NEW YORK, NY - JUNE 09: Mike Cameron #23 of the Boston Red Sox hits a RBI double in the seventh inning against the New York Yankees on June 9, 2011 at Yankee Stadium in the Bronx borough of New York City. (Photo by Nick Laham/Getty Images)
Mike Cameron has put up some strong numbers over the course of his lengthy career. But were it not for his environments, they could've been better.
On Thursday, the Boston Red Sox designated outfielder Mike Cameron for assignment.
Even considering that Cameron is 38 years old and under-productive, I don't think his playing days are over just yet. The end is near, though. And what this transaction does is give us an opportunity to reflect on the career of a guy who's been a contributor, but whose abilities have been criminally underrated.
Nobody's ever thought that Mike Cameron was bad. A Google search for "Mike Cameron" + "pretty good" yields 155,000 results. He's posted a .782 lifetime OPS. He's gotten to within binocular distance of 2,000 hits, 300 home runs and 1,000 RBI. He's stolen nearly 300 bases. And he's done this not just as a center fielder, but as an awesome center fielder. If I could take a shot at guessing the consensus, it would be that Mike Cameron struck out a little too often, but he was a fine player. A good support piece.
But I would submit that this sells him short. Because while Mike Cameron's career numbers are fine, they were crippled by his home environments.
Cameron debuted with the White Sox, then got dealt to Cincinnati in exchange for Paul Konerko in November, 1998. There, he spent one season establishing himself as a regular before going to Seattle as part of the Ken Griffey Jr. trade. This is when his misfortune began.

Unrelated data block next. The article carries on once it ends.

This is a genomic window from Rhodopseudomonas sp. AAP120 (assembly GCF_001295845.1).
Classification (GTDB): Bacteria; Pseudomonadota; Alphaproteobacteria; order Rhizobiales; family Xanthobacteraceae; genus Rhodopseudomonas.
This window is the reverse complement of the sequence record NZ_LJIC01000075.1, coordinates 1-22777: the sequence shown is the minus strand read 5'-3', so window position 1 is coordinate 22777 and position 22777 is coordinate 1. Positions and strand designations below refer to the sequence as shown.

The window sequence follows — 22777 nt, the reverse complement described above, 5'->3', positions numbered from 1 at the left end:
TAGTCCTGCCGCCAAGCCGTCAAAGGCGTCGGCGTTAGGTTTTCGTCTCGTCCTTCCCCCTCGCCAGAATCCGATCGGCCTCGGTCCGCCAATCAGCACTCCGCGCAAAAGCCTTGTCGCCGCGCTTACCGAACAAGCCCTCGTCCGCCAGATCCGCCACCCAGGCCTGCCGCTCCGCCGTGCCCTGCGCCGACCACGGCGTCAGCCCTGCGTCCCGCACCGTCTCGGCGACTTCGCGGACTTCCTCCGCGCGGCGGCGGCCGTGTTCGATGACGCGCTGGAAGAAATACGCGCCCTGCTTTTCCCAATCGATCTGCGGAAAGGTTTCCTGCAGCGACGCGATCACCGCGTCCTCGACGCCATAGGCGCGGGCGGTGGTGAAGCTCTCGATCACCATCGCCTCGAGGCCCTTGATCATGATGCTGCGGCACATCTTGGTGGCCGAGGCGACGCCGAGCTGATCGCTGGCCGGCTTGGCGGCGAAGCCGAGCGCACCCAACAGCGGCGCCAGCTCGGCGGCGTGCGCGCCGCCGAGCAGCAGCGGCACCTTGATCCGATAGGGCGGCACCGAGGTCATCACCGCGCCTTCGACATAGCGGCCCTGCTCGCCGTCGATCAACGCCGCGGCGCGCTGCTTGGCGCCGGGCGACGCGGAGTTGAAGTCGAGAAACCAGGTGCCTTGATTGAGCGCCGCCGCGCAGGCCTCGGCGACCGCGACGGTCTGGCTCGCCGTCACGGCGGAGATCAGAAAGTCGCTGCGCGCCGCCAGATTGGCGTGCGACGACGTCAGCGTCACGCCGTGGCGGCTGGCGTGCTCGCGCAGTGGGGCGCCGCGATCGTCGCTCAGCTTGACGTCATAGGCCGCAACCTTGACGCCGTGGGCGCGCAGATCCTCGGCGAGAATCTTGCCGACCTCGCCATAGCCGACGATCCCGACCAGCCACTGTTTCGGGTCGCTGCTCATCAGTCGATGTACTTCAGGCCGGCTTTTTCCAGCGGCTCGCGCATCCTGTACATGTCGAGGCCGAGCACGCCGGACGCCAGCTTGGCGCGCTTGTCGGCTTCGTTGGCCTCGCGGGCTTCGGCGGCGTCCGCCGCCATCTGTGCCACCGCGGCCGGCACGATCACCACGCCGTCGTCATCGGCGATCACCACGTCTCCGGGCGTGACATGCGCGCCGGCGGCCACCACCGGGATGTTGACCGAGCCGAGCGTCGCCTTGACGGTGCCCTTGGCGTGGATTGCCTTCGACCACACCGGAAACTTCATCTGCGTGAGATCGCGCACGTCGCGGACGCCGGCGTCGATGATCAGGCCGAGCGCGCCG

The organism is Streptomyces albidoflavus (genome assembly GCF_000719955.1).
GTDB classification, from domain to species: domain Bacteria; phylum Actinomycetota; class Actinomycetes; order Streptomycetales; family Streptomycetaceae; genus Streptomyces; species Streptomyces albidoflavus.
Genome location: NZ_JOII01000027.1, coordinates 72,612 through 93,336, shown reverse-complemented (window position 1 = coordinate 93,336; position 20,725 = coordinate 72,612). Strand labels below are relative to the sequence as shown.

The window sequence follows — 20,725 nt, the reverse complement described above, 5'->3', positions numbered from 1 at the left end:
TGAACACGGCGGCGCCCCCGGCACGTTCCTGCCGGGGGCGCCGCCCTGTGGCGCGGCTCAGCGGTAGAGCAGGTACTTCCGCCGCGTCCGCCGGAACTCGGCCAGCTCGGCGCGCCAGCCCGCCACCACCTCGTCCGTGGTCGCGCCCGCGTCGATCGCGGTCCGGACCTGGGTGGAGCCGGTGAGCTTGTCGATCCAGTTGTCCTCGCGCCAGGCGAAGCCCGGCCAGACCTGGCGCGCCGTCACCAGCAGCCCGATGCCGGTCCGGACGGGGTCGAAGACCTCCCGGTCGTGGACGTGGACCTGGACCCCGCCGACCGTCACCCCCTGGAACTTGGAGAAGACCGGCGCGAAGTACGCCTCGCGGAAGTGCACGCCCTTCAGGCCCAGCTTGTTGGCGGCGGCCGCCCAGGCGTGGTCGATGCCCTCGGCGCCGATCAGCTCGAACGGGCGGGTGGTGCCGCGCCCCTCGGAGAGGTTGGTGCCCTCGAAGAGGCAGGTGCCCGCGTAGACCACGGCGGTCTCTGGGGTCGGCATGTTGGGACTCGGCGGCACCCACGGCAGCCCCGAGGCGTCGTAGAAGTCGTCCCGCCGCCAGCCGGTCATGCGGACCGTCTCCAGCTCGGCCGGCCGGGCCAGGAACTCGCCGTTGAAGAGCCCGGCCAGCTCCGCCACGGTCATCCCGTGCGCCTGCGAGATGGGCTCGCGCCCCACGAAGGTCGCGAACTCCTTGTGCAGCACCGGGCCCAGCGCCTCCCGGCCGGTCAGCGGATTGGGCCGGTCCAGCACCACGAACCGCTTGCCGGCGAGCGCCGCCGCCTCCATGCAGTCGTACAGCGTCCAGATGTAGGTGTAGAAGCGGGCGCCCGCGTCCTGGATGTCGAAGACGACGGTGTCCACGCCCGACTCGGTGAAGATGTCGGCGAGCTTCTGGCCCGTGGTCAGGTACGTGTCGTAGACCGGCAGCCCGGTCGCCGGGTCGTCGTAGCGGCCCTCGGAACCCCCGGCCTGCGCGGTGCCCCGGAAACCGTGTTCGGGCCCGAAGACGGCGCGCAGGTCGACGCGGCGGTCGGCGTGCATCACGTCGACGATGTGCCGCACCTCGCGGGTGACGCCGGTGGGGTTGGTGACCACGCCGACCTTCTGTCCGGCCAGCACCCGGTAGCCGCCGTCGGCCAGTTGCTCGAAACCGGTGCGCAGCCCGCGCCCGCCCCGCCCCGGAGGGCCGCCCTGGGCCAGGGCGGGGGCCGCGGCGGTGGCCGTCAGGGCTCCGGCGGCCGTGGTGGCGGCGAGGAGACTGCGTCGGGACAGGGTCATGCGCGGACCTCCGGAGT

Cameron was 27 years old on Opening Day of the 2000 season. A lot of people like to say that 27 is around when position players peak. But between 2000-2009, Cameron spent ten consecutive years playing for Seattle, New York (NL), San Diego, and Milwaukee, four teams who played in ballparks that make things hard on right-handed hitters.
These park factors are reflected in Cameron's numbers. A stroll through his splits:
|Year||Team(s)||Home OPS||Road OPS|
Over 3,765 career plate appearances at home, Cameron has posted a .757 OPS, with 120 homers. Over 3,955 career plate appearances on the road, Cameron has posted an .806 OPS with 152 homers. If you simply extrapolate Cameron's road performance over everything, he starts to look like a better player, and this ignores the fact that most players hit better at home.
It's a real shame that Cameron's best years were spent in Seattle. I mean, it isn't a shame overall - those teams won 393 games - but it's a shame for Cameron's personal record, because he was not built to hit in Safeco. Few righties were, and who knows what Cameron's reputation might've been had he spent those years somewhere else?
Not that New York, San Diego or Milwaukee made things much easier on him. I've joked before about Kevin Kouzmanoff getting screwed by going from San Diego to Oakland. Cameron spent the bulk of his career in difficult hitting environments, and it messed with the way he was perceived. Cameron had the ability to be an offensive force, and too often that ability was masked.
Of course, the other reason Mike Cameron's been underrated is that people might not truly appreciate how good a defensive center fielder he really was. It's hard to put a number on his talent, but there were few catchable balls that Mike Cameron didn't catch, and he caught a few of the uncatchable ones, too.
In a just world, Cameron would've spent more time in balanced or even hitter-friendly ballparks, and he'd be thought of at least in the way that Torii Hunter is thought of. Instead, he had the misfortune of playing in stadiums for which he wasn't quite suited, and as a consequence he stands as one of the more underrated players of his time. Adrian Gonzalez got a boost by being traded from San Diego to Boston. Mike Cameron never had that kind of luck.